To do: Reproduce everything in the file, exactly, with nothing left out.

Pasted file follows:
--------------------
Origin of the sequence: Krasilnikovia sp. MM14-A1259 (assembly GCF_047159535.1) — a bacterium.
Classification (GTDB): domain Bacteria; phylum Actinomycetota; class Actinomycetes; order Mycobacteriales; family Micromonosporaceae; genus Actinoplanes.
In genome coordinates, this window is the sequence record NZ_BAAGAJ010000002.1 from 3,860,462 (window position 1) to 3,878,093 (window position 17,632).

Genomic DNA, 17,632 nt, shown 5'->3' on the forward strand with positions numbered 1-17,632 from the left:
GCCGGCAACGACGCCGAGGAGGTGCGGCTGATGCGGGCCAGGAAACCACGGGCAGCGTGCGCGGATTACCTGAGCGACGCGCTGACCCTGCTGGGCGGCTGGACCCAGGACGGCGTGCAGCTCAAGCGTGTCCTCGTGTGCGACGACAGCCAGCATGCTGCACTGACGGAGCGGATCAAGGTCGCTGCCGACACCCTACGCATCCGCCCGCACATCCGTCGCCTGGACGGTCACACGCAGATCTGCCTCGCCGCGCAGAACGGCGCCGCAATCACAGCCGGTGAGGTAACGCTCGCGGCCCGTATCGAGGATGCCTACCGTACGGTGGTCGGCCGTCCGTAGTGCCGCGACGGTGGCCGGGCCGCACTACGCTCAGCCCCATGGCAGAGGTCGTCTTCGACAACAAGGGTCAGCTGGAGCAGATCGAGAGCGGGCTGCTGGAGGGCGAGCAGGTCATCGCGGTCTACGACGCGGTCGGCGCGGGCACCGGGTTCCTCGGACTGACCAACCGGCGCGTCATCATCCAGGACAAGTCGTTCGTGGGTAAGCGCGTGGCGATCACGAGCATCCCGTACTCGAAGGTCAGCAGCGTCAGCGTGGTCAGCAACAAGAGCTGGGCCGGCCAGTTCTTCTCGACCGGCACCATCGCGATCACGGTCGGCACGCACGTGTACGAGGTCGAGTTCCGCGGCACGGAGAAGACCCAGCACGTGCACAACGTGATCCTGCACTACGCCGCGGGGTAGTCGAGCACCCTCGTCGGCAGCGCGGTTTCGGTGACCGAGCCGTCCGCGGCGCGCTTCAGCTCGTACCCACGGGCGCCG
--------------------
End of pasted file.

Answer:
Origin of the sequence: Krasilnikovia sp. MM14-A1259 (assembly GCF_047159535.1) — a bacterium.
Classification (GTDB): domain Bacteria; phylum Actinomycetota; class Actinomycetes; order Mycobacteriales; family Micromonosporaceae; genus Actinoplanes.
In genome coordinates, this window is the sequence record NZ_BAAGAJ010000002.1 from 3,860,462 (window position 1) to 3,878,093 (window position 17,632).

Genomic DNA, 17,632 nt, shown 5'->3' on the forward strand with positions numbered 1-17,632 from the left:
GCCGGCAACGACGCCGAGGAGGTGCGGCTGATGCGGGCCAGGAAACCACGGGCAGCGTGCGCGGATTACCTGAGCGACGCGCTGACCCTGCTGGGCGGCTGGACCCAGGACGGCGTGCAGCTCAAGCGTGTCCTCGTGTGCGACGACAGCCAGCATGCTGCACTGACGGAGCGGATCAAGGTCGCTGCCGACACCCTACGCATCCGCCCGCACATCCGTCGCCTGGACGGTCACACGCAGATCTGCCTCGCCGCGCAGAACGGCGCCGCAATCACAGCCGGTGAGGTAACGCTCGCGGCCCGTATCGAGGATGCCTACCGTACGGTGGTCGGCCGTCCGTAGTGCCGCGACGGTGGCCGGGCCGCACTACGCTCAGCCCCATGGCAGAGGTCGTCTTCGACAACAAGGGTCAGCTGGAGCAGATCGAGAGCGGGCTGCTGGAGGGCGAGCAGGTCATCGCGGTCTACGACGCGGTCGGCGCGGGCACCGGGTTCCTCGGACTGACCAACCGGCGCGTCATCATCCAGGACAAGTCGTTCGTGGGTAAGCGCGTGGCGATCACGAGCATCCCGTACTCGAAGGTCAGCAGCGTCAGCGTGGTCAGCAACAAGAGCTGGGCCGGCCAGTTCTTCTCGACCGGCACCATCGCGATCACGGTCGGCACGCACGTGTACGAGGTCGAGTTCCGCGGCACGGAGAAGACCCAGCACGTGCACAACGTGATCCTGCACTACGCCGCGGGGTAGTCGAGCACCCTCGTCGGCAGCGCGGTTTCGGTGACCGAGCCGTCCGCGGCGCGCTTCAGCTCGTACCCACGGGCGCCG